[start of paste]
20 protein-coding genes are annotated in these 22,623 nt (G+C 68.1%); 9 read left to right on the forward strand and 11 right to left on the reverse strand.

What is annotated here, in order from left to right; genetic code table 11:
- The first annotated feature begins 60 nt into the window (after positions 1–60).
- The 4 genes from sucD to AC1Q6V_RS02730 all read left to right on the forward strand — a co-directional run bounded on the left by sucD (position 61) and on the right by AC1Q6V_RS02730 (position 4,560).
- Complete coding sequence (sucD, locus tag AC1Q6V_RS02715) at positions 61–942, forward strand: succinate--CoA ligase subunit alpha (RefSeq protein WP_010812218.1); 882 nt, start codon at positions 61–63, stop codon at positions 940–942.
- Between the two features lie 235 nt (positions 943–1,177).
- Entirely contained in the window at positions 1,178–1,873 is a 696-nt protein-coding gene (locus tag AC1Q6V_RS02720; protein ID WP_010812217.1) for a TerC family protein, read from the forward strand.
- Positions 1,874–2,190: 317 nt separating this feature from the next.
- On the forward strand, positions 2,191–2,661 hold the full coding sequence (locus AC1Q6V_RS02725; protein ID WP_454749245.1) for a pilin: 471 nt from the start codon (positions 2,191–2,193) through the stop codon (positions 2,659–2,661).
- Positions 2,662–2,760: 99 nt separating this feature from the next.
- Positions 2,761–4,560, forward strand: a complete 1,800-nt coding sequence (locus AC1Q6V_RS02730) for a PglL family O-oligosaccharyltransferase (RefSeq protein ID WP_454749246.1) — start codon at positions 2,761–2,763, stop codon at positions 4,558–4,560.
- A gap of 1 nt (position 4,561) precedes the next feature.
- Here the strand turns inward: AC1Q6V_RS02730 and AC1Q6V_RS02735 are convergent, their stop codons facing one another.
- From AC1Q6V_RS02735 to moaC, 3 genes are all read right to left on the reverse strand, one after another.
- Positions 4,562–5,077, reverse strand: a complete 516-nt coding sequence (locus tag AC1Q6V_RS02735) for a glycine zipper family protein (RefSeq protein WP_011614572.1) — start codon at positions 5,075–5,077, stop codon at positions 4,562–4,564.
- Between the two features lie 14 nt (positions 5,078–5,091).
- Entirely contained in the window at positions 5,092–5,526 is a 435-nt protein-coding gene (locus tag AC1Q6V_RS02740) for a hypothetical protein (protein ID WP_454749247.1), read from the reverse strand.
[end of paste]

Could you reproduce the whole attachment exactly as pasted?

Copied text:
20 protein-coding genes are annotated in these 22,623 nt (G+C 68.1%); 9 read left to right on the forward strand and 11 right to left on the reverse strand.

What is annotated here, in order from left to right; genetic code table 11:
- The first annotated feature begins 60 nt into the window (after positions 1–60).
- The 4 genes from sucD to AC1Q6V_RS02730 all read left to right on the forward strand — a co-directional run bounded on the left by sucD (position 61) and on the right by AC1Q6V_RS02730 (position 4,560).
- Complete coding sequence (sucD, locus tag AC1Q6V_RS02715) at positions 61–942, forward strand: succinate--CoA ligase subunit alpha (RefSeq protein WP_010812218.1); 882 nt, start codon at positions 61–63, stop codon at positions 940–942.
- Between the two features lie 235 nt (positions 943–1,177).
- Entirely contained in the window at positions 1,178–1,873 is a 696-nt protein-coding gene (locus tag AC1Q6V_RS02720; protein ID WP_010812217.1) for a TerC family protein, read from the forward strand.
- Positions 1,874–2,190: 317 nt separating this feature from the next.
- On the forward strand, positions 2,191–2,661 hold the full coding sequence (locus AC1Q6V_RS02725; protein ID WP_454749245.1) for a pilin: 471 nt from the start codon (positions 2,191–2,193) through the stop codon (positions 2,659–2,661).
- Positions 2,662–2,760: 99 nt separating this feature from the next.
- Positions 2,761–4,560, forward strand: a complete 1,800-nt coding sequence (locus AC1Q6V_RS02730) for a PglL family O-oligosaccharyltransferase (RefSeq protein ID WP_454749246.1) — start codon at positions 2,761–2,763, stop codon at positions 4,558–4,560.
- A gap of 1 nt (position 4,561) precedes the next feature.
- Here the strand turns inward: AC1Q6V_RS02730 and AC1Q6V_RS02735 are convergent, their stop codons facing one another.
- From AC1Q6V_RS02735 to moaC, 3 genes are all read right to left on the reverse strand, one after another.
- Positions 4,562–5,077, reverse strand: a complete 516-nt coding sequence (locus tag AC1Q6V_RS02735) for a glycine zipper family protein (RefSeq protein WP_011614572.1) — start codon at positions 5,075–5,077, stop codon at positions 4,562–4,564.
- Between the two features lie 14 nt (positions 5,078–5,091).
- Entirely contained in the window at positions 5,092–5,526 is a 435-nt protein-coding gene (locus tag AC1Q6V_RS02740) for a hypothetical protein (protein ID WP_454749247.1), read from the reverse strand.